The Gettysburg Journal for Public Policy

Aims & Scope

The Public Policy program at Gettysburg College is multidisciplinary in nature, which allows for a wealth of research to be conducted in vastly different interest areas. The Gettysburg Journal for Public Policy consists of qualitative and quantitative research from a wide range of interests that include a public policy dimension and build upon pre-existing literature. The publications of these students will sit in The Cupola, Gettysburg College's open access institutional repository, which is accessible to anyone around the world. This will enable students to feature their work on a global platform and contribute to topics of academic discussion on a broader scale than a traditional institution. The contents of this journal will remain in The Cupola upon students’ graduation and remain there in posterity.

As an added benefit, this journal gives undergraduate students the experience of undergoing the professional editing and peer-review process. Once accepted and published, students will be able to note this achievement on their resumes and graduate school applications.

Accepted Articles

This journal currently accepts four article types related to public policy: ‘research articles’, ‘whitepapers’, ‘book reviews’, and ‘research notes.’

Research Articles are original research using a clear methodology in line with traditional academic research journal articles. The format of research is defined by the typical research journal format:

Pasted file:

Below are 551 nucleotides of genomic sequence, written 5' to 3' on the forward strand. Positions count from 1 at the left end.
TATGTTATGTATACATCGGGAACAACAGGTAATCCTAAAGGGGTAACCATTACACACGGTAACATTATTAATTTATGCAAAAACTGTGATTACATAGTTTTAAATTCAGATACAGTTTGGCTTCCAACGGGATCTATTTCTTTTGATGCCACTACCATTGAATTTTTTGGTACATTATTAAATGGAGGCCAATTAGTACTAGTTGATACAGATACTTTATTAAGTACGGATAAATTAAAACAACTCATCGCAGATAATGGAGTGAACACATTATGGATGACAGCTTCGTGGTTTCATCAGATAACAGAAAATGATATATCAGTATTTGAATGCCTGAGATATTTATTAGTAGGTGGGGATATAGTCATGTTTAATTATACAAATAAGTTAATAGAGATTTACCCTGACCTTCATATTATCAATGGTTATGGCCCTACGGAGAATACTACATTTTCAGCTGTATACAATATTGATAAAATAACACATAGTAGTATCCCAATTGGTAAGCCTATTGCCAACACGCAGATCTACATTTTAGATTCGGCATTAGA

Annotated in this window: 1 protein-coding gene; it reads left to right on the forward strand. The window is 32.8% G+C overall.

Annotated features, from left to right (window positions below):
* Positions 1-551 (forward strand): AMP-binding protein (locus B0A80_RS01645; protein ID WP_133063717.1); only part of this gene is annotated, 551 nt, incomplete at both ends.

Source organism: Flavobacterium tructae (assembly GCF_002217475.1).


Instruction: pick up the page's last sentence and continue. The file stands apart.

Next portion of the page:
1. Introduction: an overview of the issue and preview of the existing research on the topic
  2. Literature Review: A comprehensive, substantive review of the literature and relevant research
  3. Methods: a thorough description of the methods
  4. Results: a clear reporting of results
  5. Discussion/Conclusion: a discussion of the results of the research in light of previous literature. In other words, what has the author contributed to the field?

White Papers are authoritative reports that concisely describe a policy and at least one issue or point of contention related to that policy. Often, white papers employ a construct for analysis, such as “three E,” DIME, or SWOT analysis (or any others as appropriate to the topic). White papers conclude with recommendations for future policy. The format is consistent with a governmental or nonprofit white paper and includes:

  1. Introduction: an overview of the policy issue/problem and precise definition of what the white paper addresses
  2. Discussion: using an analytic construct, analysis of the issue/problem from all significant, relevant perspectives, with citation to key research and statistics
  3. Recommendations: discussion of future policy recommendations, including the author’s evidence-based opinions

Book Reviews are scholarly analyses of books relevant to public policy from any number of domains. These articles serve as a vital resource for future researchers as they begin to collect literature for their projects or professors who are evaluating texts they are considering adding to their course.

Research Notes are not full academic papers, but rather discussions of new ideas, theoretical perspectives, or analysis of emerging policy approaches.